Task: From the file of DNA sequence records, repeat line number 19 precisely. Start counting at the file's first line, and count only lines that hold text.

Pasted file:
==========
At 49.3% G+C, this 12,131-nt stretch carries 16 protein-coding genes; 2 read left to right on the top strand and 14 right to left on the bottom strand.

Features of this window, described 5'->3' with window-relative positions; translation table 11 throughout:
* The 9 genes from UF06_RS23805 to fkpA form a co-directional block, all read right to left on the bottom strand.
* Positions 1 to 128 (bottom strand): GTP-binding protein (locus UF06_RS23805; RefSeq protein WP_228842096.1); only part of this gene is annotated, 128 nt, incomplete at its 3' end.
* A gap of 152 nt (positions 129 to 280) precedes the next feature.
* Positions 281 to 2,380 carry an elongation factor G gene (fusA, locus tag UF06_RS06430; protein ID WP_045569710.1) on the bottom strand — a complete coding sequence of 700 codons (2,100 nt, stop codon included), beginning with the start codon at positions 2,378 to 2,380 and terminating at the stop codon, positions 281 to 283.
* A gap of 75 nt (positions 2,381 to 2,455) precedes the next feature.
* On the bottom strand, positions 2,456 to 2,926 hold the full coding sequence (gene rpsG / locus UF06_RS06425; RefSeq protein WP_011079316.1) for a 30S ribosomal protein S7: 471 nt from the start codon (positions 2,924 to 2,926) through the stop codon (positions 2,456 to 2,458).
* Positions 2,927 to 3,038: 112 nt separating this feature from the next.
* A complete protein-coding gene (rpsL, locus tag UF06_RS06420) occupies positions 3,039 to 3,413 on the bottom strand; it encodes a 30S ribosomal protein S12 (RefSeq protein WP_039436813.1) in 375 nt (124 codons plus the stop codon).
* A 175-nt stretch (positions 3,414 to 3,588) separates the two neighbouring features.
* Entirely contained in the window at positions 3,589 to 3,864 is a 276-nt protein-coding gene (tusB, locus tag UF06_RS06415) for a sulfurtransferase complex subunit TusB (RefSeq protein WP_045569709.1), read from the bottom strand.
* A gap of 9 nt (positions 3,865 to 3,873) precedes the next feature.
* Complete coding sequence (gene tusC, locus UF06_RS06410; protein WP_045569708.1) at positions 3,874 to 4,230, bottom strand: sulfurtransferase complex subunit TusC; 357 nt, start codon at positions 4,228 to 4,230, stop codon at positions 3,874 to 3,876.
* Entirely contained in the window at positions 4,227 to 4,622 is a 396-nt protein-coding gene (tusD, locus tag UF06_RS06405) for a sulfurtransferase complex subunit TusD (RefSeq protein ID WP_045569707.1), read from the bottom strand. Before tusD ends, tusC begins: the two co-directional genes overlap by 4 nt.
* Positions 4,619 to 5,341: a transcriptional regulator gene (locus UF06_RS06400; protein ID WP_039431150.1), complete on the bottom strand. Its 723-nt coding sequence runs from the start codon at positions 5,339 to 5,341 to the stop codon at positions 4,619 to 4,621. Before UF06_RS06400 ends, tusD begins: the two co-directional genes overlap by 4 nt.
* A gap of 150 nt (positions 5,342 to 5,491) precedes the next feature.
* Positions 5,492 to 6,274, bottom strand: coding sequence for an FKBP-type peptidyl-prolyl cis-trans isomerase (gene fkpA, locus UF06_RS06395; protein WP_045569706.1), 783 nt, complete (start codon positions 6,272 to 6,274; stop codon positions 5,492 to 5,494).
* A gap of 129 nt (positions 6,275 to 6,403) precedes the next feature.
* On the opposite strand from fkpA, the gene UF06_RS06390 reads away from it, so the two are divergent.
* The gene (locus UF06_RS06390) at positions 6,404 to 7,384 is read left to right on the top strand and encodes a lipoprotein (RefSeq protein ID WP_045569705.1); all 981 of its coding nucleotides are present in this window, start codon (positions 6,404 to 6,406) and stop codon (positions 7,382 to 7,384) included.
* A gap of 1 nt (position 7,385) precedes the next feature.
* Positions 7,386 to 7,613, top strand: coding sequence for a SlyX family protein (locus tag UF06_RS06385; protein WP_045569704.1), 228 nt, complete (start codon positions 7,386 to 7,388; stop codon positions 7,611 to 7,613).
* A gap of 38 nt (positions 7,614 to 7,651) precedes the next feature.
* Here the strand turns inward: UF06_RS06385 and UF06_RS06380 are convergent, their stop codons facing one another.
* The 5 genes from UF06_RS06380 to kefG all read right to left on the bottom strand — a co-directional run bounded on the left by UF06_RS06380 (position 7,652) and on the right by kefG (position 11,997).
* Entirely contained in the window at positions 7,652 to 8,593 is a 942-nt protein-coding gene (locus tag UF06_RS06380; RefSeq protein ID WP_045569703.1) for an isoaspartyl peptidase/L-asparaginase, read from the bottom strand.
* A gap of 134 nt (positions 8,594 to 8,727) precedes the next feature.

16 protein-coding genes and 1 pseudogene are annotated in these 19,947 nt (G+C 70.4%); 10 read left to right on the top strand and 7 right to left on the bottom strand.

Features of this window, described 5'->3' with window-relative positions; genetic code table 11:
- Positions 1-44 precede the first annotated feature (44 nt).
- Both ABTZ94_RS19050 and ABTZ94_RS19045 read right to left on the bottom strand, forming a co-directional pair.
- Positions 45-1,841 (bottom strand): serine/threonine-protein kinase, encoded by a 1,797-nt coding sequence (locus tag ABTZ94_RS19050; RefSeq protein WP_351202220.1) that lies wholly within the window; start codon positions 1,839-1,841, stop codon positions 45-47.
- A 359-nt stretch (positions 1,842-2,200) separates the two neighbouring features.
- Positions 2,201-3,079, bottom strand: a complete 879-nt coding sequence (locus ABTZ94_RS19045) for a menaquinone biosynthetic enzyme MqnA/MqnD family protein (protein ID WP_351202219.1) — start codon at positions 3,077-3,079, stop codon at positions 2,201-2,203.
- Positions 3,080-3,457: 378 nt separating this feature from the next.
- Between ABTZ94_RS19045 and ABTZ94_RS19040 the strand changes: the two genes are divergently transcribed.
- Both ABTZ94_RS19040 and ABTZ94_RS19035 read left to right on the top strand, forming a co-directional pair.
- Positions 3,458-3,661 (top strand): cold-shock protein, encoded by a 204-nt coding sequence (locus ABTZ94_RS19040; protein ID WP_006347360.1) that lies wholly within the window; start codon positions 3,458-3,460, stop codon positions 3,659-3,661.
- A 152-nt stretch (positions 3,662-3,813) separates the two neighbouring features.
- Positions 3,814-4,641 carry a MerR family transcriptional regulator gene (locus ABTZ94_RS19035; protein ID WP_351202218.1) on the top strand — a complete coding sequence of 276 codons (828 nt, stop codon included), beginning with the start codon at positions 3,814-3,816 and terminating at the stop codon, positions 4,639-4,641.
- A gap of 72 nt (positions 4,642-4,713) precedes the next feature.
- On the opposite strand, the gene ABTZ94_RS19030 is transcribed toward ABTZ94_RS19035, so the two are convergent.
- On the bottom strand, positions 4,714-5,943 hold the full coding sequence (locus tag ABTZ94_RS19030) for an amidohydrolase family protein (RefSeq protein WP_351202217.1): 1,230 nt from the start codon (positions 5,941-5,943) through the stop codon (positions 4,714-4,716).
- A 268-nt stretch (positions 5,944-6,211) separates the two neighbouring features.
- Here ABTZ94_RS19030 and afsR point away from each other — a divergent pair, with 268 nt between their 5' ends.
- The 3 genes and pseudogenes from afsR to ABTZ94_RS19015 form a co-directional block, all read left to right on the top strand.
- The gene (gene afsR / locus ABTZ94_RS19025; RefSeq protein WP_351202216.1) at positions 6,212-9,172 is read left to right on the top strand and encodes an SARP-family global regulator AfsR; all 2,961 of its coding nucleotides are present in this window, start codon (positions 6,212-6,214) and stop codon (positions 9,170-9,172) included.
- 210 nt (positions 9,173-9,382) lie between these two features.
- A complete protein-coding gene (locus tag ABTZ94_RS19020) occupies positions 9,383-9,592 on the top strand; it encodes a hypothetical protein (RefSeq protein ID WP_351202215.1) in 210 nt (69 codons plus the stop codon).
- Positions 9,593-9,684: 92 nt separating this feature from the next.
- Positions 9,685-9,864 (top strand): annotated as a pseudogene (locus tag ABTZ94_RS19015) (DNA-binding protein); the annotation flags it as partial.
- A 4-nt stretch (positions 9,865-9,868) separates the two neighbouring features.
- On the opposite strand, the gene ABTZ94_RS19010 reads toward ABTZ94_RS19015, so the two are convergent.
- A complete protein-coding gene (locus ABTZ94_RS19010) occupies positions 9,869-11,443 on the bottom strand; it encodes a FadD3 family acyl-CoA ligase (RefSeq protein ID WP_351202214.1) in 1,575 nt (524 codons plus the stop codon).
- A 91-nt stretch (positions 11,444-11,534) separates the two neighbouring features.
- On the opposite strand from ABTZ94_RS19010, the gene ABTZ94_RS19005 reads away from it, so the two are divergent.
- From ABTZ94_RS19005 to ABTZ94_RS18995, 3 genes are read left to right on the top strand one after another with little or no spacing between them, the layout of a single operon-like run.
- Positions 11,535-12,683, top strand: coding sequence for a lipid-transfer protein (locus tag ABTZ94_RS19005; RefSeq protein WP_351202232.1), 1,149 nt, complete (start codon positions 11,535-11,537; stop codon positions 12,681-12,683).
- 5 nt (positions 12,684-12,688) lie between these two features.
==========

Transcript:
* A gap of 129 nt (positions 6,275 to 6,403) precedes the next feature.